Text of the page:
Archerd is survived by his wife, Selma, a son and two stepsons.


More asbestos danger for California town

12 May 2008 by under Events, News

Last week I posted news that the federal Bureau of Land Management, under the direction of the Environmental Protection Agency, closed a 48-acre recreational area in California known as Clear Creek due to concerns about high levels of in the area. The land is a popular area for off-road hiking, biking and ATV adventures, with about 35,000 visitors a year. But now it seems that is a growing concern throughout a wide swath of California, where naturally occuring is prevalent. The Los Angeles Times reported May 2 about a community in El Dorado Hills, Calif., that is being investigated by the EPA for high asbestos levels.

Inspectors donned air filters and protective gear while running, biking and playing baseball and other sports in areas of the town to monitor asbestos levels. The paper reported that initial EPA assessments were worst along a creek-side trail in El Dorado Hills Community Park, where asbestos levels were 22-43 times higher than ambient air levels when stirred up by the common recreational activities tested.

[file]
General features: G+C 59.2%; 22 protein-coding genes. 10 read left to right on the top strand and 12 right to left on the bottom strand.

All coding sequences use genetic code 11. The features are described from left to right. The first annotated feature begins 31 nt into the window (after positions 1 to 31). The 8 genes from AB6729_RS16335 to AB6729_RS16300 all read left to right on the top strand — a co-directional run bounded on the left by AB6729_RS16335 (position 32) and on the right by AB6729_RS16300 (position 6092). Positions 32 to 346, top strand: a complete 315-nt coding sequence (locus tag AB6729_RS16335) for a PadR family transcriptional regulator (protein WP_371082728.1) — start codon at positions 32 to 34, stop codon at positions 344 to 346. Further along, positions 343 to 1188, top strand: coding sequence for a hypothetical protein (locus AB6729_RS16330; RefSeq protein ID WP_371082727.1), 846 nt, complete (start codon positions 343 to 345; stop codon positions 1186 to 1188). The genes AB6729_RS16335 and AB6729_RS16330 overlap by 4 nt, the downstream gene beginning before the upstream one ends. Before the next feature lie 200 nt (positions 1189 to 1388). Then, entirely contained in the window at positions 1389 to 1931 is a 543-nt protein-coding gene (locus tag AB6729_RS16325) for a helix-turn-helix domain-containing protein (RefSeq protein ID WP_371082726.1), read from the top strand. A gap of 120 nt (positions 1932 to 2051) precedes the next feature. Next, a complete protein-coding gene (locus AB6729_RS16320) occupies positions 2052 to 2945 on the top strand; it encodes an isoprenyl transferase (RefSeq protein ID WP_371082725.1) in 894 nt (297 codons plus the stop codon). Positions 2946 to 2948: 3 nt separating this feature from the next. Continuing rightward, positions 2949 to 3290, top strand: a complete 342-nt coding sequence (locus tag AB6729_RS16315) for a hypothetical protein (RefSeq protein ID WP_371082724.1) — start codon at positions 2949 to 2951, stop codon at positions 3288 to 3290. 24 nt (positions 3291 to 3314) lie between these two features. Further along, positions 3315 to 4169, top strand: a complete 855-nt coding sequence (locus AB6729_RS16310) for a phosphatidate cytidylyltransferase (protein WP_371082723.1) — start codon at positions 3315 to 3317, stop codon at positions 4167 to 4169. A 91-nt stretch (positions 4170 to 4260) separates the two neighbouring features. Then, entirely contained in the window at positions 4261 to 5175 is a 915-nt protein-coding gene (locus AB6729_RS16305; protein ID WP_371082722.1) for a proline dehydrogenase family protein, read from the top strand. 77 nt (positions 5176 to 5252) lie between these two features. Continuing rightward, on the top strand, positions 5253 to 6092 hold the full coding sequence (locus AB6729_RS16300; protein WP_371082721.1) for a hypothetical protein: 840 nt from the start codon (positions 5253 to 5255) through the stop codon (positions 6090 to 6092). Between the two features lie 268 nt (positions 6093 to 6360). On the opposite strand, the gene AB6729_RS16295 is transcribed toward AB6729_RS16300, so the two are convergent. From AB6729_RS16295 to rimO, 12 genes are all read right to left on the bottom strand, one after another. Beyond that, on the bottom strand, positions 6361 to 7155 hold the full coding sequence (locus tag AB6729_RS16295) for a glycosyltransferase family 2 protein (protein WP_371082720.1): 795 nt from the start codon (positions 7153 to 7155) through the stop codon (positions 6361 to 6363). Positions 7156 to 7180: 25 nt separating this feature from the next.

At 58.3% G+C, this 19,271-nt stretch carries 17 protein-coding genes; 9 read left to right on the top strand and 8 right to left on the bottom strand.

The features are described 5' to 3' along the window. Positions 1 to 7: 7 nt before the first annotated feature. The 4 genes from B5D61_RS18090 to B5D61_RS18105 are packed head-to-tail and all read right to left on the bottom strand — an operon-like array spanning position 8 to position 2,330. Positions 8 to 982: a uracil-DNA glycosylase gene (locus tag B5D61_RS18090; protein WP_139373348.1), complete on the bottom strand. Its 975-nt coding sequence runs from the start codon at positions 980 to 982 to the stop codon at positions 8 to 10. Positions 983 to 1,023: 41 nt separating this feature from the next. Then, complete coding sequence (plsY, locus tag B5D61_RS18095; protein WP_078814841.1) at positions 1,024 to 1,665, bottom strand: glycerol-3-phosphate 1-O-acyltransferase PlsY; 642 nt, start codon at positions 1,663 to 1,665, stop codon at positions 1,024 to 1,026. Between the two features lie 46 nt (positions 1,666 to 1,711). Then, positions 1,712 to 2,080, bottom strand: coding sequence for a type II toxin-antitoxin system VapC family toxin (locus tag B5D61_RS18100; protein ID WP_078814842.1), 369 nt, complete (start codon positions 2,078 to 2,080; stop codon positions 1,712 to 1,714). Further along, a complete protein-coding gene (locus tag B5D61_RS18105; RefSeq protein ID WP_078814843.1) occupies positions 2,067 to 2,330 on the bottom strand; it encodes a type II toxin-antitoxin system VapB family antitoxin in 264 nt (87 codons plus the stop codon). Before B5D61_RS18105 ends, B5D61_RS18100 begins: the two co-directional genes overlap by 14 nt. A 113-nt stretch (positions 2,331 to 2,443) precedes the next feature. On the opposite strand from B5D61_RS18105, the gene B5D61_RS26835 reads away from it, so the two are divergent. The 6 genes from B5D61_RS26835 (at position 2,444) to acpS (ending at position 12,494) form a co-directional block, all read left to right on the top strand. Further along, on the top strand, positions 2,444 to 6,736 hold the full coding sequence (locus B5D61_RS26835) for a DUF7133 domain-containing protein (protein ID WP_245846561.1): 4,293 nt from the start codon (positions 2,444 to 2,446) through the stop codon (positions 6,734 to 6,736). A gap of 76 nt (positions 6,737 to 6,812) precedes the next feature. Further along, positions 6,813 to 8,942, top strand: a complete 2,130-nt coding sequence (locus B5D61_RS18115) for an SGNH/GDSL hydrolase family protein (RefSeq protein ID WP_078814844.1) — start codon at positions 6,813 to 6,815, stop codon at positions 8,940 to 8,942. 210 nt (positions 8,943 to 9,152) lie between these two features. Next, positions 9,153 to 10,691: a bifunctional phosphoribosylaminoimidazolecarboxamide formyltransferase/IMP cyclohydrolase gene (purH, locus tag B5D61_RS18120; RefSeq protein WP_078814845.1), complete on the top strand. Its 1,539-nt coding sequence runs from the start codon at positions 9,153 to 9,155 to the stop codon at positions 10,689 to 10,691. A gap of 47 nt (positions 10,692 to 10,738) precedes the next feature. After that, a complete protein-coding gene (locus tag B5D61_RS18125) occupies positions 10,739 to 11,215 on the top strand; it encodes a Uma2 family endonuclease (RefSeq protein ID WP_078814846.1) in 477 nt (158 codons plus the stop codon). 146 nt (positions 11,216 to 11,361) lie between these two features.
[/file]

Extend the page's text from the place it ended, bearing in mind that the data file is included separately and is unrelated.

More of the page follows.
It shouldn’t come as a complete surprise to the town. Already, the newspaper reported, asbestos concerns were responsible for a $2.5-million cleanup at , including replacing the running track with a new all-weather surface.

Still, there is active ground clearing and new home construction throughout the town, with an affluent population and fine homes priced in the $700,000 range.

While some residents expressed concern, I was struck by the comments of residents who seemed to want to ignore the threat, or who refused to believe there would be a problem as a result of the asbestos. The Times quoted residents who “shrugged off” the news, saying “the whole thing seems like overkill.” Others objected to “the government” “overreacting,” saying “there’s risk in life whatever you do.”